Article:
For most people, when climate change is mentioned, their thoughts immediately go towards paper straws, reusable coffee cups, and Greta Thunberg.
But in recent years, mainstream understanding surrounding climate change has undergone great changes.
Deeper understanding of the implications of climate change has become more accessible, and subsequently our patterns of living and consumption have changed; albeit slowly.
In academic circles climate change is often viewed in terms of its threats to national and economic security, especially to Western nations.
Human security, in fact, faces a huge threat as a result of global warming and all that entails. Although human security is rarely, if ever, mentioned in climate change discourse, and environmental protection legislation as espoused by international governance organisations such as the UN.
Human Security covers seven key areas; economic, food, health, environmental, personal, community and political security. Climate change will ultimately have an impact on each one of these seven areas if no action is taken.
In some regions, this is already happening. Water security is a major issue in the Middle East and Sub-Saharan Africa due to climate change induced droughts and changes to precipitation patterns. Whereas community security is a concern for pacific island nations such as Kiribati and Tuvalu, that face the risk of rising sea-levels consuming their homelands. This becomes increasingly worrisome when we remember that refugee status cannot be granted as a result of climate induced human insecurity.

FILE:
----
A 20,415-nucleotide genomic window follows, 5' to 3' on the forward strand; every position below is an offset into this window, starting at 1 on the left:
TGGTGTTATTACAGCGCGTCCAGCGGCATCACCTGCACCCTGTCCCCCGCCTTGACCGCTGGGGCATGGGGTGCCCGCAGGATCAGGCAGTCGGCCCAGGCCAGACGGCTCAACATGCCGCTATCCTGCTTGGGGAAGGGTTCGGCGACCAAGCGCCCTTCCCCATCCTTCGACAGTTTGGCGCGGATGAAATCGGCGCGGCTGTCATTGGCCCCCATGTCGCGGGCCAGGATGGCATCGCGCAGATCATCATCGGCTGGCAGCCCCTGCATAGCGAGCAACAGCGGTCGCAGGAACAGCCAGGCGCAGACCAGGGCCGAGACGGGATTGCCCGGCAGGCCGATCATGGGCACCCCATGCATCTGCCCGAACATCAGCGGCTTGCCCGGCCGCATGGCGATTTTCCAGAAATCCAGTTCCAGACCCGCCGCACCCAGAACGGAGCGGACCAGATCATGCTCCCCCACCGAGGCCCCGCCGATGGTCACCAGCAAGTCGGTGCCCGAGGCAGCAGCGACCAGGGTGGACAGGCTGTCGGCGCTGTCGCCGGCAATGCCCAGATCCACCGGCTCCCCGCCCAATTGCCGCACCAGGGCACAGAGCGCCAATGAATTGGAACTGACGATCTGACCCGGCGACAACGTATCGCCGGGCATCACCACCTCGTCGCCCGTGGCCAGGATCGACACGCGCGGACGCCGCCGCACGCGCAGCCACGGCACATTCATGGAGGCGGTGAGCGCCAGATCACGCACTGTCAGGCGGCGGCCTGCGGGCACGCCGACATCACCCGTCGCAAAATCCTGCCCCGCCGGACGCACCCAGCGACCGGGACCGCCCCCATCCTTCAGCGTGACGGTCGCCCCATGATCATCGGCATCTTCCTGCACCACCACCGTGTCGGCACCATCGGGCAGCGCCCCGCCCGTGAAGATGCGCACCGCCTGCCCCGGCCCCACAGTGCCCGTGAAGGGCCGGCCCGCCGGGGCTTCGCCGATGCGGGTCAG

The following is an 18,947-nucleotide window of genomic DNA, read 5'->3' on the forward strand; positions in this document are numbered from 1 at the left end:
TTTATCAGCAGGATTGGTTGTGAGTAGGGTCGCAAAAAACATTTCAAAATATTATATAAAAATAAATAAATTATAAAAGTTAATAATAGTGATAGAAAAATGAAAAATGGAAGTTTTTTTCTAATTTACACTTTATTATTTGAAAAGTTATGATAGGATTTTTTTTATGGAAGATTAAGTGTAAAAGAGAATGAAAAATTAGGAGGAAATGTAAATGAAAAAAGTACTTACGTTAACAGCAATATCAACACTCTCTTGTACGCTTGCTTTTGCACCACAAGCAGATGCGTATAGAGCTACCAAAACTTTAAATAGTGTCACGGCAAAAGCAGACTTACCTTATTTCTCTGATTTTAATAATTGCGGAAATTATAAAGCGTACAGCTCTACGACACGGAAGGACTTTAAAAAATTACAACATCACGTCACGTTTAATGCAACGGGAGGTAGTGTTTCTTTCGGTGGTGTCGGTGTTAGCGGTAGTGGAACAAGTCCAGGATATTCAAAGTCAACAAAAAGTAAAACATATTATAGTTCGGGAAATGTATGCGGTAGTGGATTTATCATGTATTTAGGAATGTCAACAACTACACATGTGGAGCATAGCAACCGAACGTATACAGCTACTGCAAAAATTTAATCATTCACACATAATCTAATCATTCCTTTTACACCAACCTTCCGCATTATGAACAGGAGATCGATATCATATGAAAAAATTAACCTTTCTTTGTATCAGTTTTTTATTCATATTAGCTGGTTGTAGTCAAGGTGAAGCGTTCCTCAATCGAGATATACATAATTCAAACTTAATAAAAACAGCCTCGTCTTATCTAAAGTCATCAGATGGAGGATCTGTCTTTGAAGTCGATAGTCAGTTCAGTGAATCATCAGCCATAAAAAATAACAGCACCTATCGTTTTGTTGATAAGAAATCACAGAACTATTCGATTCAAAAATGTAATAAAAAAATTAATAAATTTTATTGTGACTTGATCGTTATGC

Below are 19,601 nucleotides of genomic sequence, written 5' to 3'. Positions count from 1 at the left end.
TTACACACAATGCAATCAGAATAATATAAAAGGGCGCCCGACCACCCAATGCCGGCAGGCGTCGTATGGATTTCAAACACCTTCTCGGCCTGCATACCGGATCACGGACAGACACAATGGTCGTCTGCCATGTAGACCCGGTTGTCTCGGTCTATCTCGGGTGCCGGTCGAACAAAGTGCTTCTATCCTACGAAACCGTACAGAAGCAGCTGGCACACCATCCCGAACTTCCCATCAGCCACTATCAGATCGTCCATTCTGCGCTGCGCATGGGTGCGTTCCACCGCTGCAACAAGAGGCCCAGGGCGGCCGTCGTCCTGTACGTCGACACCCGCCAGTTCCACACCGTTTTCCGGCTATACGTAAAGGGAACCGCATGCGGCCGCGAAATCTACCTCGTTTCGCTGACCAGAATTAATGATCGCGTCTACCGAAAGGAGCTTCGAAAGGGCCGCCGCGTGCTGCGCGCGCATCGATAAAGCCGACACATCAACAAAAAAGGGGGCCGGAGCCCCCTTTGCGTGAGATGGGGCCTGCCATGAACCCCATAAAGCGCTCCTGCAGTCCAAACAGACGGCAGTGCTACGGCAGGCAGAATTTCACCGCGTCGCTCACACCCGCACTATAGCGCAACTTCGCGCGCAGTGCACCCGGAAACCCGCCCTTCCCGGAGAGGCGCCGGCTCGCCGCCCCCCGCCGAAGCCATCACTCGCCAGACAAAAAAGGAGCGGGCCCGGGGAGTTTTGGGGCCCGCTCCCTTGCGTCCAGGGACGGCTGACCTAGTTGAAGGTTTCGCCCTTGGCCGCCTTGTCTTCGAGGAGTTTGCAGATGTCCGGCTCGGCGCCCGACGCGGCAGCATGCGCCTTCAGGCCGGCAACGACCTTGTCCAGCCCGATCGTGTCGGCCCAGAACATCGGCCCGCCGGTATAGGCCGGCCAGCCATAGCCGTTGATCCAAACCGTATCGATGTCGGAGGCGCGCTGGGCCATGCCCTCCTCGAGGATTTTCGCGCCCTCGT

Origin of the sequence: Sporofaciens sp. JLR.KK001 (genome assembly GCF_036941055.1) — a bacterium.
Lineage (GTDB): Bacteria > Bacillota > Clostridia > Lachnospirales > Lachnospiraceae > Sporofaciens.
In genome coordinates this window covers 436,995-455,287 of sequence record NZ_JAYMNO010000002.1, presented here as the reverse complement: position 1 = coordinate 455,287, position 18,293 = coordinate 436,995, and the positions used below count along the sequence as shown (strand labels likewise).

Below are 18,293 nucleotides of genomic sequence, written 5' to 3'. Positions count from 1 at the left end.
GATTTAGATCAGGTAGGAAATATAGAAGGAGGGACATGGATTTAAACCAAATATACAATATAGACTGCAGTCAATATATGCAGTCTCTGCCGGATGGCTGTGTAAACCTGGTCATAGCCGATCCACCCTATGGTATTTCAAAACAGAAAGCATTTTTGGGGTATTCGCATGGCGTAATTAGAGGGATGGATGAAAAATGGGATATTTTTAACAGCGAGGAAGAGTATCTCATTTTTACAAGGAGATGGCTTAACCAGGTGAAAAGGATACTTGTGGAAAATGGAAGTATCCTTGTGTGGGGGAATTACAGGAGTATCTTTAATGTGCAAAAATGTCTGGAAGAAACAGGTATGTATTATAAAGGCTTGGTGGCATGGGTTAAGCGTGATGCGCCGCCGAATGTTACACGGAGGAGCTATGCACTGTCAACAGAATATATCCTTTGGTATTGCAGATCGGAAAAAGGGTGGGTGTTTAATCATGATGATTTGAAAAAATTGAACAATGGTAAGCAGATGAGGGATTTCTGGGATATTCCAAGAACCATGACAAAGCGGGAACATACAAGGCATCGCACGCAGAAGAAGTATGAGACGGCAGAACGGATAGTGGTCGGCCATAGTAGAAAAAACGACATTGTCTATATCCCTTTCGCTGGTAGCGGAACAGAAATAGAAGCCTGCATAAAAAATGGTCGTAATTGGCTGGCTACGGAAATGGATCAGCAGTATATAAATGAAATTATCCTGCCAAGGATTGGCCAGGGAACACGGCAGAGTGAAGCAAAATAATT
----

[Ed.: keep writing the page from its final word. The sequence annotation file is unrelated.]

Real issues, global implications
As Western nations do not feel the immediate risk of climate change, they can seen to be guilty of neglecting the importance of human security in climate change discussion and policy.
While we do not face the same immediate risks, the threat to human security will be acutely felt in this part of the world in coming decades.
Climate change is a global security threat with global implications. As such it requires a global response.
Two key global intergovernmental organisations that regularly produce discourse and policy on climate change around state security are the Intergovernmental Panel on Climate Change (IPCC) and the United Nations Framework Convention on Climate Change (UNFCCC).
The UNFCCC focuses on further reduction of emission of greenhouse gasses, as laid out in the legislation of the 2015 Paris Agreement.
Much of the analysis put forth by the UNFCCC is embedded in cost-effectiveness logic, with economic concerns being a key motivation in their climate change policies.
While the Paris Agreement was heralded as the beginning of a new era of climate change policy, it in fact falls incredibly short of what is required.
The agreement itself is inherently vague, that promises to do something, eventually!
While it sets out C02 targets to kerb emissions, each signatory sets their own targets and their own timelines, with the USA failing to even ratify the agreement.
Realistically, we are still yet to witness policy from the UNFCCC that pays explicit attention to human security.
The most recent of the IPCC’s five reports on climate change, was published in 2014.